With fast-warming water conditions, federal, state and tribal salmon managers this week protested U.S. Army Corps of Engineers’ plans to shift juvenile salmon “transportation” from barges to trucks.
The transportation plan is called for in NOAA Fisheries’ Endangered Species Act biological opinion regarding listed fish. At this time of year the collection and transport of juvenile salmon, now mostly subyearling fall chinook, is expected to bring survival benefits by hauling fish through the lower Snake/Columbia River hydrosystem, past predators and increasingly unhealthy water conditions.
The Corps’ annual “Fish Passage Plan,” which is built on BiOp directives, says to begin as of Aug. 17 loading young salmon on tanker trucks instead of the large barges that are used through the spring and early summer.
The salmon managers in a “systems operations request” filed Thursday with the Corps say that the collection channel and raceways, where fish are held for up to 48 hours before transport, are heating up to the point where it would be better to let the fish proceed downstream in-river through turbines, mechanical bypass or spill.
Signing off on the SOR, which was discussed Thursday during a special meeting of the Technical Management Team, were the National Marine Fisheries Service (NOAA Fisheries), U.S. Fish and Wildlife Service, Oregon Department of Fish and Wildlife, Washington Department of Fish and Wildlife, the Idaho Department of Fish and Game, and the Columbia River Inter-Tribal Fish Commission. The TMT includes representatives of Columbia River basin fish and hydro management entities. The Corps and Bureau of Reclamation operate dams in the Federal Columbia River Power System, which includes hydro projects in the Columbia and lower Snake.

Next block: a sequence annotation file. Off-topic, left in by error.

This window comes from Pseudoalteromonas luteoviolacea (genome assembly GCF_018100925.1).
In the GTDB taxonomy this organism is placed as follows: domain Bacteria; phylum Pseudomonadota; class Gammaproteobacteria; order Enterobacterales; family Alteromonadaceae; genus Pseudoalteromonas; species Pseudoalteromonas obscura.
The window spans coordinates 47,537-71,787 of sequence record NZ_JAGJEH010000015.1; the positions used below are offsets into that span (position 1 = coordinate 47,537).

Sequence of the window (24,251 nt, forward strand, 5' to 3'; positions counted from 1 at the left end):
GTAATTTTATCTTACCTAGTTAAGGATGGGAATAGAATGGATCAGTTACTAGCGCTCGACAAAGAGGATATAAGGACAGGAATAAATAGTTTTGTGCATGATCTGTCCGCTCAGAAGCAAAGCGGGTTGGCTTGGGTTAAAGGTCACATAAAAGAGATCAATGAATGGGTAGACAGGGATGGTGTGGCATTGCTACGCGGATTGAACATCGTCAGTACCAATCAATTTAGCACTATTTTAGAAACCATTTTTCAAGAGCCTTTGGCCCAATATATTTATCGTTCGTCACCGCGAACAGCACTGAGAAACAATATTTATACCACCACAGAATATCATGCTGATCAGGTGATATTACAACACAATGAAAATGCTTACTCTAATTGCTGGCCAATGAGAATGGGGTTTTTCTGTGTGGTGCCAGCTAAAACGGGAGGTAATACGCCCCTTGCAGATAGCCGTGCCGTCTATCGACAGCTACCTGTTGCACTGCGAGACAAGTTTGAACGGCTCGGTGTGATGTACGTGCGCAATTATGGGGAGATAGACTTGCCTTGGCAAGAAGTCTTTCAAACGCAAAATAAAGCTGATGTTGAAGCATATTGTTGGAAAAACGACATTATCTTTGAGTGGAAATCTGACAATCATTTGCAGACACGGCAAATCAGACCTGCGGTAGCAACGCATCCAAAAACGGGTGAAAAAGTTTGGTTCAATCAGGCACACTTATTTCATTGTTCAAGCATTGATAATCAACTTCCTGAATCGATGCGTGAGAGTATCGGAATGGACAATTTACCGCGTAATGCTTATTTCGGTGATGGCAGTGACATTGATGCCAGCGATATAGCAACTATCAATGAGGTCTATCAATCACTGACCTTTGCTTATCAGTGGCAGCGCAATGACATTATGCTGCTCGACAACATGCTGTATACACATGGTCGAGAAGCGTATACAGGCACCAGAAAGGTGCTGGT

The SOR asked for the “delay of the start of truck transport at McNary Dam until further notice. Due to relatively high existing water temperatures in the holding raceways at McNary Dam coupled with a very warm forecast in the Tri-Cities region, conditions would not be favorable to collect, hold for up to 48 hours, and transport by truck until conditions can be re-evaluated.”
The recommendation to not implement truck transport at McNary Dam on Aug. 17 is based on the following information, the SOR says:
-- Average water temperatures in the McNary forebay have ranged between 68.5-68.9 degrees F from Aug. 8-14, with daily maximum temperatures as high as 69.5. Average water temperatures in the McNary tailwater have ranged between 68.6-69.0 degrees from Aug. 8- 14, with daily maximum temperatures as high as 69.2.
-- The Aug. 3-9, 2012 McNary Dam temperature report recorded daily average water temperatures in Raceway #1 between 67.8-69.7 degrees with daily maximum temperatures between 69.1-71.8°F.
-- Daily maximum air temperatures in the Tri-Cities area are expected to approach or exceed 100 degrees over the next five days, making it likely that water temperatures will continue to increase.
Water temperatures at or above 68 degrees are generally considered to be unhealthy for cold-water species such as salmon.